More Garden Photography

This is a night shot of the mint garden with all of the lighting installed. LED solar lighting is relatively inexpensive, and the installation cost is almost zero in time and money. Material cost here was between $150. and $200.
Overhead shot of the garden with my Mavic Air 2S taken on its first flight.
The whole garden from another angle.

Catching Up on the Garden

Other than harvesting and watering, the garden has been somewhat neglected as I’ve been consumed with getting the mint garden done. The mint garden is done just in time, as the daily harvest is increasing and I need to make sure that the garden is picked and that I use the vegetables or give them away.

Mint Garden Progress

Making good progress, almost all of the plants are in, roots are removed and garden graded. Started the walkway on July 4, 2021, hope to finish tomorrow.
The garden is done except for the finishing touches and more planting. Finally finished it this afternoon on July 11th.
Here is the front view of the finished garden. I started it a little over three weeks ago. Not bad.

What’s in the mint garden? A lot of different mints for openers! My yard has been invaded by escaped lemon balm for a number of years and I’ve had a pot of chocolate mint growing on my deck for a number of years. But a couple of years ago, my good friend, Danielle, got me into drinking mint tea, or “weed water” as it is called in her blog post. <https://www.makeaheadofmonday.com/blog/weed-water> So, it has become our summer drink of choice, as opposed to regular iced tea. I am also working mint into different recipes.

I wanted to experiment with the different types of mint, and bought the varieties that were available at local nurseries. Here are the mints in the garden: Chocolate Mint, Sweet Mint, Spearmint, Mojito Mint, Apple Mint, and Pineapple Mint. I didn’t plant any lemon balm as it is already everywhere. The mint is planted in the steel rings that are buried 1 foot in the ground to help control unwanted spreading. I also have Lemon Verbena, Pesto Perpetua Basil, regular Basil, Mexican Tarragon, Bronze Fennel, and Pineapple Sage, as well as a few ornamentals for some color. Cucumbers are planted along the trellis at the back of the garden.

This area was overgrown with invasive plants and neglected for a lot of years so I am happy to finally have it beautiful and productive.

Beet Harvest

I pulled up the larger beets today, which was about half of them. We made a beet salad with goat cheese and arugula from an Ina Garten Recipe. It was not bad, but I’ve had better beet salads. We saved the leaves for future salads.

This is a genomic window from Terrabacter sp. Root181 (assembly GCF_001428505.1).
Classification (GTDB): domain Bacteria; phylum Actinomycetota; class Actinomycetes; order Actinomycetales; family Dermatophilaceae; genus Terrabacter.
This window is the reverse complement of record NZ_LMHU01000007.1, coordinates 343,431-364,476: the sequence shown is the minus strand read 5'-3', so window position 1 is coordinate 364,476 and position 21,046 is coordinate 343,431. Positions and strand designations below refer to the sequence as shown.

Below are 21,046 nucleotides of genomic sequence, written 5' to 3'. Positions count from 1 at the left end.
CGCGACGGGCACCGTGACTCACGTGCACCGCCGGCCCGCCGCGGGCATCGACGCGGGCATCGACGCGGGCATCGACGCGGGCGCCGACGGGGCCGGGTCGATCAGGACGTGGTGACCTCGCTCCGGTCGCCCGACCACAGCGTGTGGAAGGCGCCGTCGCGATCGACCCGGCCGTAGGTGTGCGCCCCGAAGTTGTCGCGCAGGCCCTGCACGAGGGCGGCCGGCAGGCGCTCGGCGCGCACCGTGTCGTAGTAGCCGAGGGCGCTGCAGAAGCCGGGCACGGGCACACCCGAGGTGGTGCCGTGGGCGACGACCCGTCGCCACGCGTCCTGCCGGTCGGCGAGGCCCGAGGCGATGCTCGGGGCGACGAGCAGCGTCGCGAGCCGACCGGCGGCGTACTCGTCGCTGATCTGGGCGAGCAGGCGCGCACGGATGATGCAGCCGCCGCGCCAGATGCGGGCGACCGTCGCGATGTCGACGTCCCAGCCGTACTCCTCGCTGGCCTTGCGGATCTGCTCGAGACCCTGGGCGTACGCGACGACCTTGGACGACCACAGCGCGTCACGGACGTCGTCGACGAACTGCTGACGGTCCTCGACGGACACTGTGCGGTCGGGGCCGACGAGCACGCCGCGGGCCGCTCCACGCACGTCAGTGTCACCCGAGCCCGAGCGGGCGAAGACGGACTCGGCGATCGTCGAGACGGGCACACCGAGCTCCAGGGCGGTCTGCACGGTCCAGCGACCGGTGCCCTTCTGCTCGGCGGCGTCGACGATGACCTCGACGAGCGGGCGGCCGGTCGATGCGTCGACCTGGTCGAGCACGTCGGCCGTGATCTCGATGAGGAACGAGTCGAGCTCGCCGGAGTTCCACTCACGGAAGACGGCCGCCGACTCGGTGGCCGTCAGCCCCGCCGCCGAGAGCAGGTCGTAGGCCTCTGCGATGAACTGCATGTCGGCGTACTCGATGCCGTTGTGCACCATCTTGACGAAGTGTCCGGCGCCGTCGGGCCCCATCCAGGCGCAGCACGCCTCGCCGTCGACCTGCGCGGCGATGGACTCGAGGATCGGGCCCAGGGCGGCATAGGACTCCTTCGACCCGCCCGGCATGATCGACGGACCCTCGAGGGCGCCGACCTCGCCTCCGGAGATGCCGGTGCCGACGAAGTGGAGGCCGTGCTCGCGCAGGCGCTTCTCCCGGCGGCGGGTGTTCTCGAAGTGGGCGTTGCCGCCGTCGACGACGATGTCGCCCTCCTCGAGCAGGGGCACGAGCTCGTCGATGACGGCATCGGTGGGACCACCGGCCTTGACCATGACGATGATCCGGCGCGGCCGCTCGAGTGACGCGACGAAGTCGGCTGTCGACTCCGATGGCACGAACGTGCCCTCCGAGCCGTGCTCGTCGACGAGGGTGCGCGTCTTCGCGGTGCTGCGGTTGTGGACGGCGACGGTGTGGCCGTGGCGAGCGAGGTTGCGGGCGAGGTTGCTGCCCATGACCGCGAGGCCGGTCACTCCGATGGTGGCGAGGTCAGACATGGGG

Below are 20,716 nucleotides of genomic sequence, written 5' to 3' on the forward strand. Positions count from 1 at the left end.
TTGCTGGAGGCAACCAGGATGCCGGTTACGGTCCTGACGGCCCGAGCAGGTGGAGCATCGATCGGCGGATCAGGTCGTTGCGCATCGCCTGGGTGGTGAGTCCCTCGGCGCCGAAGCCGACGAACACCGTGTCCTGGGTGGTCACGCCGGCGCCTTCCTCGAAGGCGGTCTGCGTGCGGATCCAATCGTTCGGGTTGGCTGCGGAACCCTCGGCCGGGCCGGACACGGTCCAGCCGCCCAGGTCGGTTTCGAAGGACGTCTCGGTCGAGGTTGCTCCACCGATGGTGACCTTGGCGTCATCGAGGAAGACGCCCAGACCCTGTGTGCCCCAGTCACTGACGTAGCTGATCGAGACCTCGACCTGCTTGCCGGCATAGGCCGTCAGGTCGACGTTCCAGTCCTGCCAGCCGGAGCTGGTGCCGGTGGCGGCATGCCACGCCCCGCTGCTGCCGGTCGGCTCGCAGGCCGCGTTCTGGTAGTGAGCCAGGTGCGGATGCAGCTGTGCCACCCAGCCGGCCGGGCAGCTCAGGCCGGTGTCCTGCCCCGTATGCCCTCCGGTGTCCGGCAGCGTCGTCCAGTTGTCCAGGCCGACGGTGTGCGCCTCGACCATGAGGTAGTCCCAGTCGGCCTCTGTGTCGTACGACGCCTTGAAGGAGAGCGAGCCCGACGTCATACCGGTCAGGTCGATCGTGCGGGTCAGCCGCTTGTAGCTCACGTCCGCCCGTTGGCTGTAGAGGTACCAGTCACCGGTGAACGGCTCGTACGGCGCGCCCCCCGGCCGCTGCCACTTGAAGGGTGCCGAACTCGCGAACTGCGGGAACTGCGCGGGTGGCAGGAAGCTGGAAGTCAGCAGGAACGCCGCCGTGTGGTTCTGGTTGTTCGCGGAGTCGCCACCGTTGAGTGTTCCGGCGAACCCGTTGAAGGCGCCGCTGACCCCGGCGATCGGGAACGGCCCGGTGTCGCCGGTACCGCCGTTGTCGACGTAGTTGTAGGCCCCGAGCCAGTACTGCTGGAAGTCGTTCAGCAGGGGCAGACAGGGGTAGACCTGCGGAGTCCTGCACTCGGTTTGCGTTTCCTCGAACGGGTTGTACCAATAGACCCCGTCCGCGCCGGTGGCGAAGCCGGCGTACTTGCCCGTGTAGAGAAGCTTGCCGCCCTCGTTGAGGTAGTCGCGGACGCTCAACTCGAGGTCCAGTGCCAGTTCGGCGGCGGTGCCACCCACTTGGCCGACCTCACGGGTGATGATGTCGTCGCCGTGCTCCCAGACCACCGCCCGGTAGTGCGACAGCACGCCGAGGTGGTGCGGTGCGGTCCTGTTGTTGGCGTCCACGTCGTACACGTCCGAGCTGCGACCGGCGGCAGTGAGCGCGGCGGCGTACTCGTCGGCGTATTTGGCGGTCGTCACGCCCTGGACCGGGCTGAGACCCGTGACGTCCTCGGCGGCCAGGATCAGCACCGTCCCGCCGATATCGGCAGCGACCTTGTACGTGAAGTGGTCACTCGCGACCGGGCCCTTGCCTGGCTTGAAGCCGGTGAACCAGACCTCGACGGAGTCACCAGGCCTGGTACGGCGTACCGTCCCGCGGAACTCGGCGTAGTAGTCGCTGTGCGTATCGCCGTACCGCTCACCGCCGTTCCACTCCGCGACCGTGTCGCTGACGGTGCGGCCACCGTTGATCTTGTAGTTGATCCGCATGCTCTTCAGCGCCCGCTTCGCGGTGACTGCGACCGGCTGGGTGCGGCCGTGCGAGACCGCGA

Beginnings of the Mint Garden

This was the beginning. I cut down all of the weeds, buckthorn, etc., and rototilled the best I could and got the cucumber trellises in and the cukes planted 0n June 21st.
This is after the installation of the first ring on June 24th. There are lots and lots of roots in the middle of the garden.
Semi-completed mint garden front view. June 25th.
Mint garden in progress, from the side.

I got started on the “Mint Garden” a couple of days ago. I bought four galvanized steel fire-rings from Tractor Supply on Wednesday to contain the mint. It required two trips, as I could only haul two at a time.

On Thursday, I got the first ring installed which was a real pain as I ran into a stump and roots from a maple tree that we removed about 4 years ago. I was able to cut through them with my trusty Ryobi reciprocating saw, but it was a lot of work. I planted it with sweet mint and planted the three clumps of ornamental grass to the east of the ring.

We had a lot of rain Thursday night and Friday morning, but I went out in the mud on Friday afternoon and got the second ring installed and planted two pots with trailing petunias that were 1/2 price at Goebbert’s. There were some roots, but they were old and I was able to cut through them with my shovel. I needed to add more soil to the ring but ran out of time and energy.

I am designing as I go. I’ll have a path through the garden and in front of the cucumbers with 16 X 16 pavers. Hauling those is going to be a pain. I am guessing it will take at least 3 or 4 trips to Home Depot to get them all. But I have two more rings to install first and rain in the forecast every day for the next week.